- Audio Download
- Listening Length: 6 hours and 15 minutes
- Program Type: Audiobook
- Version: Abridged
- Publisher: Orion Publishing Group Limited
- Audible.co.uk Release Date: 28 Dec. 2006
- Language: English
- ASIN: B002SQ7KKC
- Amazon Bestsellers Rank:
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DC Confidential Audiobook – Abridged
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Also, he does not pull his punches when it comes to offering judgements upon the actions and intentions of major political fugures, such as Blair, Straw, Prescott and many other leading New Labour ministers.
His reminiscences about earlier diplomatic postings in both the the US and Germany are informative and amusing in equal measure. In particular, he deftly conveys some of the flavour of both countries' political traditions and bureaucratic traits, and is illuminating on the social and political landscape of the USA west of the eastern seaboard.
The latter part of the book, dealing with pre-and post-9/11 is a riveting read, and provides a balanced overview of US and UK foreign-policy activities in this fraught period. Overall, then, a sharply-written, well-told account of a diplomatic life in both Germany and Washington D.C., packed with interesting anecdotes and comments - sometimes acerbic, sometimes affectionate - about the realities and rewards of overseas postings.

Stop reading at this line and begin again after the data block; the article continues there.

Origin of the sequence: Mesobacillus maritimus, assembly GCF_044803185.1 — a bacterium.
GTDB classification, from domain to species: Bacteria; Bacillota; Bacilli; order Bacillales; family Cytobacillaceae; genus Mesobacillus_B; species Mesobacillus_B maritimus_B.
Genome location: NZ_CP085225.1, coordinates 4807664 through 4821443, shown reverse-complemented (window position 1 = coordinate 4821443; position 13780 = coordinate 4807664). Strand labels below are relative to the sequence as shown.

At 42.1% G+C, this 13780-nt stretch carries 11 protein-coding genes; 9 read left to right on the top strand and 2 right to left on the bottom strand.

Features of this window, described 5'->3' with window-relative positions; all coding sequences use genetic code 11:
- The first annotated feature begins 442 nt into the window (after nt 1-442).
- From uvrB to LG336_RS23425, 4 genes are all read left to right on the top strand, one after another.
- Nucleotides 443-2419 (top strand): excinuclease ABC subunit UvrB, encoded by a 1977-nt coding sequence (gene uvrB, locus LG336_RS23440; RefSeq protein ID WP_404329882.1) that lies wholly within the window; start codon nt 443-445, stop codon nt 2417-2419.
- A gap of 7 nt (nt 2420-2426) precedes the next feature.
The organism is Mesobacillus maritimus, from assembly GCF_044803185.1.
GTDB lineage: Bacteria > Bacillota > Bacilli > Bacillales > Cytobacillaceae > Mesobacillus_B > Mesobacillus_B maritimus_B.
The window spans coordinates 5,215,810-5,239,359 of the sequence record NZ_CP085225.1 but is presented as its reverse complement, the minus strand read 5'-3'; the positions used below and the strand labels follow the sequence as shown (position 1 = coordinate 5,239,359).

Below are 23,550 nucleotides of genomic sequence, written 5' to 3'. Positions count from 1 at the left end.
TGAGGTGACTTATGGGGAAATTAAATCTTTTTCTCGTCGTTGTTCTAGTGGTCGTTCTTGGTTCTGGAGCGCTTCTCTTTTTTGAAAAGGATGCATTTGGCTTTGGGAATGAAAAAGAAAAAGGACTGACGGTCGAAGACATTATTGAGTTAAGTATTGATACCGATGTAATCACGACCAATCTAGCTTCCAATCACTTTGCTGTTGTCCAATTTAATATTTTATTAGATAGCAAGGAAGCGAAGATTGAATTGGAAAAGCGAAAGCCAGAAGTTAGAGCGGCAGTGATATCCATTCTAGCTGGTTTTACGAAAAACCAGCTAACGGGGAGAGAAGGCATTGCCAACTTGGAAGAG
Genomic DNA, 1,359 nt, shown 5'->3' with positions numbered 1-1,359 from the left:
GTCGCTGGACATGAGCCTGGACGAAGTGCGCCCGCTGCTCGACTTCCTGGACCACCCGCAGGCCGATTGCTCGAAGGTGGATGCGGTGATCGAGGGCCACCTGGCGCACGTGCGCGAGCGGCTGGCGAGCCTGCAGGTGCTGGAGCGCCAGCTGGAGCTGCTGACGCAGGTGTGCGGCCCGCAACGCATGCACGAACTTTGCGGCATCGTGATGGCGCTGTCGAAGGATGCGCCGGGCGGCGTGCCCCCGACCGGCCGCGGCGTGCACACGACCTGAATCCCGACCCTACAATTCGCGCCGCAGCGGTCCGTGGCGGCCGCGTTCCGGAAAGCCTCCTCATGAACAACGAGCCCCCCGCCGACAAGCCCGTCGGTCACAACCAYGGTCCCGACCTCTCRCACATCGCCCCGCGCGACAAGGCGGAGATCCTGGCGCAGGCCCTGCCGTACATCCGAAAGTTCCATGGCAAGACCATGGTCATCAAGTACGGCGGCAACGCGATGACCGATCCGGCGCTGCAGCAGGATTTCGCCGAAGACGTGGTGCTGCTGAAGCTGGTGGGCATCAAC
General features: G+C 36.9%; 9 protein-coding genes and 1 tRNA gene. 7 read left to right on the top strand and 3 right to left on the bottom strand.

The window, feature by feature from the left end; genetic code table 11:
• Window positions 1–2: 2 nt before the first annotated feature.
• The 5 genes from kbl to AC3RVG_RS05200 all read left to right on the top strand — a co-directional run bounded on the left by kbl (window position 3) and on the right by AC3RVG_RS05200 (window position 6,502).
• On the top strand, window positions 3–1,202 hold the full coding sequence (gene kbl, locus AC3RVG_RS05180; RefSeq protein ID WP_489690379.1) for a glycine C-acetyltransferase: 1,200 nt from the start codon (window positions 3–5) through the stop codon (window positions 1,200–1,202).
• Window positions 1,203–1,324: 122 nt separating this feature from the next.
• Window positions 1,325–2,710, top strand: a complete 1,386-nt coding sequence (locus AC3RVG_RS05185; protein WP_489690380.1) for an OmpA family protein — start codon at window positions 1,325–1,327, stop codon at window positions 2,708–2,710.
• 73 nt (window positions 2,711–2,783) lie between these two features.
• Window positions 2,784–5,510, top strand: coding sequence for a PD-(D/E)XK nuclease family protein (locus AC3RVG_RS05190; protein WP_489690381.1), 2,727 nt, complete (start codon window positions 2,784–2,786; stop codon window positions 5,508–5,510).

Drawbacks: the book feels a bit lightweight, and doesn't explore in depth many of the most interesting themes on which it touches – eg whether UK interests suffer from No.10 Downing Street trying to run foreign policy. Much of the stuff about the loveliness of his wife made me cringe, but might appeal to some readers.
Despite serving as the British Ambassador in Washington pre-post 9/11 era with access to senior figures in Bush's administration, he alludes to his frustration of being kept out of the political loop by Blair if not his inner circle in the planning of the Iraq invasion of 2003. Whether this is a self-serving ploy to distance himself from the Iraq debacle or a dig at insiders such as Alastair Campbell, one can only guess. Nevertheless, Meyer tacitly if not blatantly admires the now maligned neo-conservative agenda post 9/11 including figures such as Wolfowitz, Rumsfeld and Cheney.
Having read his book, I cannot help but think that as Ambassador with a remit to influence the 'special relationship' between the UK and the US, Blair supplanted him and the British Foreign Office in this respect.
The section on Kissinger's speech at Bohemian Grove though is of interest...
The book is full of anecdote but hardly any real polticial gossip. He's very carefully to say nice things about almost everyone and if he is disparaging about Blair and New Labour it's nothing we haven't already read in the press. If anything he strives to give a rounded, balanced, diplomatic view of Blair and friends although it is possible to detect a note of disgruntlement that his efforts were not always appreciated by Blair and often suspected. Meyer would not be the first person in public life to feel this way about our current glorious leader - he joins quite a list of disgruntled ministers and back benchers.
My conclusion is that it's worth reading and gives you a fascinating insight into the goings on in Washington during a very tumultuous period. This book is also a good explanation of exactly what amabassadors and diplomats do for us in far flung places.